A number of Del Ray residents locked arms around an oak tree slated for removal at Eugene Simpson Stadium Park in Del Ray on Wednesday, only days after City Council approved a plan to renovate the park.
Gisele McAuliffe, a 30-year Del Ray resident, says that the city’s approved plan to renovate the park will come at too great a cost — the removal of 40 trees. The age of the trees is in dispute, as the city says the oldest trees on the property were planted in the 1940s, while McAuliffe and her friends measured the trees and claim they are upward of 100 years old.
“The reason for tearing down these beautiful trees is that they want to expand parking and put in bleachers,” McAuliffe said. “A park that has to accommodate cars when there’s plenty of street parking and other parking in the area just doesn’t make sense.”
The approved plan calls for the removal of 41 trees around the 16-acre property to make way for an expanded parking lot, new lighting and pedestrian improvements. The city says that there is no chance for the trees slated for removal to be saved.
“To mitigate the 41 trees being removed, the City is planting of 110 native trees and over 350 shrubs,” Jack Browand, the city’s deputy director of Parks Services. “The design doubles the total tree canopy currently in the park.”
The land for Simpson Park was donated to the city in the 1940s and the two baseball fields at the park were built in 1953.
“The City has not identified a tree that is reportedly 150 years old,” Browand said. “Historical area photos show at least back to the late 40s, the site was primarily open space with an informal baseball field.”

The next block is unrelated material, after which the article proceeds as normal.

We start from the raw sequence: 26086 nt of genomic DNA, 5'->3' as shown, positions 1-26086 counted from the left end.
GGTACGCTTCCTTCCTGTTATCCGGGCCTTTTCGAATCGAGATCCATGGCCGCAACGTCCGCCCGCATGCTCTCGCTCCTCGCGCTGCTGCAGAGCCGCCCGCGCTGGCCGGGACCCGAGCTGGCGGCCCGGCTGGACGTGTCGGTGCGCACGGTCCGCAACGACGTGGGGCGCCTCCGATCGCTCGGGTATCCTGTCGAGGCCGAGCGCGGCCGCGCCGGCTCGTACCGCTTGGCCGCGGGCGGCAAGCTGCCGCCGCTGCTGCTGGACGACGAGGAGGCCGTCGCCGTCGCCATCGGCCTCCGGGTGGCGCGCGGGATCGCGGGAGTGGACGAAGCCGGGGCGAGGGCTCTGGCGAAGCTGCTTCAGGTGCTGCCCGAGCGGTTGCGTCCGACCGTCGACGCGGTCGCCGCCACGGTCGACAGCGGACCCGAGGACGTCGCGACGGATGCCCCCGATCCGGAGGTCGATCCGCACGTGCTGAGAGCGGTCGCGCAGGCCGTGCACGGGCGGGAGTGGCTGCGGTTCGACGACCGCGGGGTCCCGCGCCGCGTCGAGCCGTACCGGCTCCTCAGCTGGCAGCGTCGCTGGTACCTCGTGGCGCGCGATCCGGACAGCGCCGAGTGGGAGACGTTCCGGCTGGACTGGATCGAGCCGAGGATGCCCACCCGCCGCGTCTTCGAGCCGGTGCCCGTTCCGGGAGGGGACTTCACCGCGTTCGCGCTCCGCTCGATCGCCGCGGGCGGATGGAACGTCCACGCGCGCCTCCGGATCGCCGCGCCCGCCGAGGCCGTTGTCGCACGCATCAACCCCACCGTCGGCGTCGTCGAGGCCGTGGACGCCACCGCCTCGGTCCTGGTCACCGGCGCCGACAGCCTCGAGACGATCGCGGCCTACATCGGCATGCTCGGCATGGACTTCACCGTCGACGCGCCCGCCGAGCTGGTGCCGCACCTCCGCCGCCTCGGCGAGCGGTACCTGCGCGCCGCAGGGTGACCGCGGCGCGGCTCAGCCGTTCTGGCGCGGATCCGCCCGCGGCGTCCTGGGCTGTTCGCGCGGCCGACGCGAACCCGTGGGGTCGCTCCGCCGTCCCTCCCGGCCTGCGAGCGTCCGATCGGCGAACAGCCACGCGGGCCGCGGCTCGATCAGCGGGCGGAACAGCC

The new trees, combined with the trees that will be preserved, will provide 25.3% crown coverage within the site area, meeting the 25% minimum requirement and doubling the amount of 12% of crown coverage that exists today, according to the city.
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If you had a chance to enhance a child’s future with a time commitment of less than 2 hours a week, how would you respond? You have that opportunity right now to join over 200 Alexandrians as a reading tutor volunteer with the Alexandria Tutoring Consortium (ATC).
ATC tutors work with one child in kindergarten, first, or second grade in Alexandria public schools who need extra help with reading. Tutors meet with their Book Buddy 1-2 times each week for 30 minutes October-May at school, during school hours. Many struggling readers only receive one-on-one instruction through this program, and it makes all the difference. Last year, ATC served 195 children, of whom 82% ended the year reading on grade level and 96% made substantial reading gains. But the need is great, and we are still seeing learning lags from the pandemic.
This year, ATC plans to significantly increase the size of the program to reach over 250 students and to serve every elementary school in Alexandria. This is very exciting news, but we will only succeed if we can recruit more tutors. ATC trains you, matches you with a child, and provides ongoing lesson materials and support.
If you have been thinking about buying your first home or haven’t owned one in the last three years, THIS IS FOR YOU!
In the DMV area, it can be difficult to save the downpayment necessary for you to get into your own home. We have a solution. The Funder’s Summit!
We have assembled a summit with different municipalities to tell you how to access their funds for your home purchase.
Mark your calendars and join us for the Family Fun Fall Fest on Saturday, October 7, 2023, from 11am – 2pm!
This FREE in-person event will be held at the Shoppes at Foxchase, located at 4641 Duke St, Alexandria, VA